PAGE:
What about office work? Will a larger proportion of office workers' time be spent training programs to do their jobs?
What would the economy look like if most American citizens are unemployable? How do we need to change our attitudes and societal structures to accommodate mass unemployment?
Who benefits from automation? The workers or the owners?
What role does technology play in automation versus the economic system propelling automation?
The nature of new media versus old. Is social media completely unprecedented?
Yes and no. The amount of information collected by social media platforms that maximize use-time is different as well as the lack of filter.
Digital communication being bad at conveying sentiment.
Individual experience with social media versus average.
Social media letting us indulge our desire to be angry at strangers.
Utility of social media versus the amount of information they take from us.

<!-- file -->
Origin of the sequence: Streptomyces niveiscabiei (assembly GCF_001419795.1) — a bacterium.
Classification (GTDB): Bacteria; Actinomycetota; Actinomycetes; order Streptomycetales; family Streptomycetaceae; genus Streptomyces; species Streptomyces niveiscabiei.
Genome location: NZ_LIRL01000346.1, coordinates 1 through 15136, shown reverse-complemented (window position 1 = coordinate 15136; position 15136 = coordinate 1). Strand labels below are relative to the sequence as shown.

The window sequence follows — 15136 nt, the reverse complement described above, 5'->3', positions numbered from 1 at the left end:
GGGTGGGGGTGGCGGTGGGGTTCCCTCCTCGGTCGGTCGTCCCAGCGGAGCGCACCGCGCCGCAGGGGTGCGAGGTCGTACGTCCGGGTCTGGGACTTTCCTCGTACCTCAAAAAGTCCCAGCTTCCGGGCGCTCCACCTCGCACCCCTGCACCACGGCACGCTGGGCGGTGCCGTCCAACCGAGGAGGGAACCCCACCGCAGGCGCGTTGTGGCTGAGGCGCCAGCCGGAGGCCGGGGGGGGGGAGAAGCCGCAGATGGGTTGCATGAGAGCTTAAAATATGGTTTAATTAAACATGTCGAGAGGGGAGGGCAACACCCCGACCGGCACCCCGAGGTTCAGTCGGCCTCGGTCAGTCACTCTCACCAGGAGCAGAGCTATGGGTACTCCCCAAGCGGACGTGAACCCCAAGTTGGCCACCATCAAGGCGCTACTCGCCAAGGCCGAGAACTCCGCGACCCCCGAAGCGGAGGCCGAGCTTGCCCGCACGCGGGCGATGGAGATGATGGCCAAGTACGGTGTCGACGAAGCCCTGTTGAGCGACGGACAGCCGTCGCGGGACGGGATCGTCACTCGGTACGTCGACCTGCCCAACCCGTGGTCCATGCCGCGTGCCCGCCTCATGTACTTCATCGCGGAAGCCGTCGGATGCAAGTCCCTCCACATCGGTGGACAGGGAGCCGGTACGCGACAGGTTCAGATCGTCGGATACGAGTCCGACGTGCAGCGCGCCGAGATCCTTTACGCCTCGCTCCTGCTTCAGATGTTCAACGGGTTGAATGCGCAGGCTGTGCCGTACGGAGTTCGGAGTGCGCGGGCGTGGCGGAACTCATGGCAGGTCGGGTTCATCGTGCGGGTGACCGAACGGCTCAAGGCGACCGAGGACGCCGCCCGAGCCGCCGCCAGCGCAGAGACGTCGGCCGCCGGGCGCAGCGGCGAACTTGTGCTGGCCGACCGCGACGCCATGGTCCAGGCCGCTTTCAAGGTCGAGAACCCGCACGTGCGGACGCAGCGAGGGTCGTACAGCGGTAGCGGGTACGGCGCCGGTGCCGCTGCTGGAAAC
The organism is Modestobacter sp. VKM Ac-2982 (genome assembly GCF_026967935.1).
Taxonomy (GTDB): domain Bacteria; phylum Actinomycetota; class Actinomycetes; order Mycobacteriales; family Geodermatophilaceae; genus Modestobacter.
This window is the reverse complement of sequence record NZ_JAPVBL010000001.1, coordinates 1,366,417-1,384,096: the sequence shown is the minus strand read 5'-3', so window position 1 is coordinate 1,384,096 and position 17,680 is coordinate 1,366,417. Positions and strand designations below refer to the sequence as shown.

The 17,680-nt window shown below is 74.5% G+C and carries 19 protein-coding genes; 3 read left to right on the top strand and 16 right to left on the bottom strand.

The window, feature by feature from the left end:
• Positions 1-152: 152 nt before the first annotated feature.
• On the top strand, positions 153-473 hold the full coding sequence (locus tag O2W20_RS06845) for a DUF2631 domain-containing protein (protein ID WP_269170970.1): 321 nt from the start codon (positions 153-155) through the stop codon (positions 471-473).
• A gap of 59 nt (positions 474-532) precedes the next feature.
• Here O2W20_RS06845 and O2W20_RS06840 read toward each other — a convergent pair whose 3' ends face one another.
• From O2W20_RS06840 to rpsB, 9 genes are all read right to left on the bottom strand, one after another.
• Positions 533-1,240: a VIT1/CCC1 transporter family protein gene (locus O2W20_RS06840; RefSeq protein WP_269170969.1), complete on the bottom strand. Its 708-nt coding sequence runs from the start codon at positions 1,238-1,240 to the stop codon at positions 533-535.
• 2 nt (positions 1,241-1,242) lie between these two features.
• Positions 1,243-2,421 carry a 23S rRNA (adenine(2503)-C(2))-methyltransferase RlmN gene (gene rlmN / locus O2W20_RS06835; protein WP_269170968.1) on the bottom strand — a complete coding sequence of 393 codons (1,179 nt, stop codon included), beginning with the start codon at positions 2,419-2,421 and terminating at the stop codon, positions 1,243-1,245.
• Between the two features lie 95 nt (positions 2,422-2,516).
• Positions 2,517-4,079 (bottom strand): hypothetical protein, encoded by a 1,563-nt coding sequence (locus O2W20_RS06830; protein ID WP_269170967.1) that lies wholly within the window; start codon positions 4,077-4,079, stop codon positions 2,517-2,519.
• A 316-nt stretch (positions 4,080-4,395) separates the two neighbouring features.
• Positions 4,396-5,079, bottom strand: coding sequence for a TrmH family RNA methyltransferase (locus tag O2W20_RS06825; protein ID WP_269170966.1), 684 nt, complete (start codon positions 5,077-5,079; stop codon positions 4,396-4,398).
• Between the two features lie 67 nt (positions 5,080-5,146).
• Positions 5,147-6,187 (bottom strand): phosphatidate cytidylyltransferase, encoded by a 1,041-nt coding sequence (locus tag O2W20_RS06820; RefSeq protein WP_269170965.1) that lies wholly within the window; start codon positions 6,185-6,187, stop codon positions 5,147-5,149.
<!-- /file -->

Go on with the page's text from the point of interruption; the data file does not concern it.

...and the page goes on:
Different business models of social media (ad-based, subscription, etc.)
“Politics” of social media: centralized, free-for-all, community-based
Furries (still don't know what they are and I'M NOT LOOKING IT UP)
Giving extremists a platform. Free speech versus safety concerns. Freedom means freedom to express but also freedom from harm.
The historical relationship of science, technology, and the military. What were the motives of this relationship? How is it sustained? Who benefits?
The technological innovations produced by military spending. Does the benefit of useful military innovation outweigh the cost of destructive innovation? Is it fair that publicly funded innovation is now in the private sector? (e.g., computers, the internet, AI)